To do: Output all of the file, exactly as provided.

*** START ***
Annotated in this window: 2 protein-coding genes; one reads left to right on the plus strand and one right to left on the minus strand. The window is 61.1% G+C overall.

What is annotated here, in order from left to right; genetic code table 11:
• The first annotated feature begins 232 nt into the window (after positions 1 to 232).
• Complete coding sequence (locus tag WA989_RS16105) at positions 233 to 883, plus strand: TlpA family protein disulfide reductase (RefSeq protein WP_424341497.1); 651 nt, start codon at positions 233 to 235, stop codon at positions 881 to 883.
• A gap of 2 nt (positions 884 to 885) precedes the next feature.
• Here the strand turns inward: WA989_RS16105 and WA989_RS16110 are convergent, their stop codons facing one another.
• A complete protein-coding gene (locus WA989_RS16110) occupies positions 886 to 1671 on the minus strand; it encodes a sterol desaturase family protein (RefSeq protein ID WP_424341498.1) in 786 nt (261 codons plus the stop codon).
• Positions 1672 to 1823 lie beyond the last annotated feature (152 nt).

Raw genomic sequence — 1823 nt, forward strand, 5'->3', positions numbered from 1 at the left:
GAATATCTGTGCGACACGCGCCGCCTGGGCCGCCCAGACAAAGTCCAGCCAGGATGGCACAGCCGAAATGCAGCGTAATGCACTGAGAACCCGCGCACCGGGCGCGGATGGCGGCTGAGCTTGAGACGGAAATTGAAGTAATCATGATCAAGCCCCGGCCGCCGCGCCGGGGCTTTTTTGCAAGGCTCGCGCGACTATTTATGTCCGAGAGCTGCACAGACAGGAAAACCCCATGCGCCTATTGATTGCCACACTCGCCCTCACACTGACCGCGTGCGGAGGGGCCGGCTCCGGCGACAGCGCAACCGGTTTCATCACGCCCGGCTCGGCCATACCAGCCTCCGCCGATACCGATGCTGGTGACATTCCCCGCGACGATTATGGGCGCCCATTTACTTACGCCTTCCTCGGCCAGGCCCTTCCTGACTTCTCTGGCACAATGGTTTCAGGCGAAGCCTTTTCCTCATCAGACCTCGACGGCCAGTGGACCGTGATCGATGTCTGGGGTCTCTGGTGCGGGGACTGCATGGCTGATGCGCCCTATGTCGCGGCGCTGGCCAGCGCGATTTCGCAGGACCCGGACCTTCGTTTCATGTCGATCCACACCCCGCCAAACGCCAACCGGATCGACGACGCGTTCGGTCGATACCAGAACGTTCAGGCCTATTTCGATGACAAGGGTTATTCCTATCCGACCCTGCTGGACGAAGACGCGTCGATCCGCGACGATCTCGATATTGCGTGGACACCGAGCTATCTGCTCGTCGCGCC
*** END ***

Annotated in this window: 2 protein-coding genes; one reads left to right on the plus strand and one right to left on the minus strand. The window is 61.1% G+C overall.

What is annotated here, in order from left to right; genetic code table 11:
• The first annotated feature begins 232 nt into the window (after positions 1 to 232).
• Complete coding sequence (locus tag WA989_RS16105) at positions 233 to 883, plus strand: TlpA family protein disulfide reductase (RefSeq protein WP_424341497.1); 651 nt, start codon at positions 233 to 235, stop codon at positions 881 to 883.
• A gap of 2 nt (positions 884 to 885) precedes the next feature.
• Here the strand turns inward: WA989_RS16105 and WA989_RS16110 are convergent, their stop codons facing one another.
• A complete protein-coding gene (locus WA989_RS16110) occupies positions 886 to 1671 on the minus strand; it encodes a sterol desaturase family protein (RefSeq protein ID WP_424341498.1) in 786 nt (261 codons plus the stop codon).
• Positions 1672 to 1823 lie beyond the last annotated feature (152 nt).

Raw genomic sequence — 1823 nt, forward strand, 5'->3', positions numbered from 1 at the left:
GAATATCTGTGCGACACGCGCCGCCTGGGCCGCCCAGACAAAGTCCAGCCAGGATGGCACAGCCGAAATGCAGCGTAATGCACTGAGAACCCGCGCACCGGGCGCGGATGGCGGCTGAGCTTGAGACGGAAATTGAAGTAATCATGATCAAGCCCCGGCCGCCGCGCCGGGGCTTTTTTGCAAGGCTCGCGCGACTATTTATGTCCGAGAGCTGCACAGACAGGAAAACCCCATGCGCCTATTGATTGCCACACTCGCCCTCACACTGACCGCGTGCGGAGGGGCCGGCTCCGGCGACAGCGCAACCGGTTTCATCACGCCCGGCTCGGCCATACCAGCCTCCGCCGATACCGATGCTGGTGACATTCCCCGCGACGATTATGGGCGCCCATTTACTTACGCCTTCCTCGGCCAGGCCCTTCCTGACTTCTCTGGCACAATGGTTTCAGGCGAAGCCTTTTCCTCATCAGACCTCGACGGCCAGTGGACCGTGATCGATGTCTGGGGTCTCTGGTGCGGGGACTGCATGGCTGATGCGCCCTATGTCGCGGCGCTGGCCAGCGCGATTTCGCAGGACCCGGACCTTCGTTTCATGTCGATCCACACCCCGCCAAACGCCAACCGGATCGACGACGCGTTCGGTCGATACCAGAACGTTCAGGCCTATTTCGATGACAAGGGTTATTCCTATCCGACCCTGCTGGACGAAGACGCGTCGATCCGCGACGATCTCGATATTGCGTGGACACCGAGCTATCTGCTCGTCGCGCC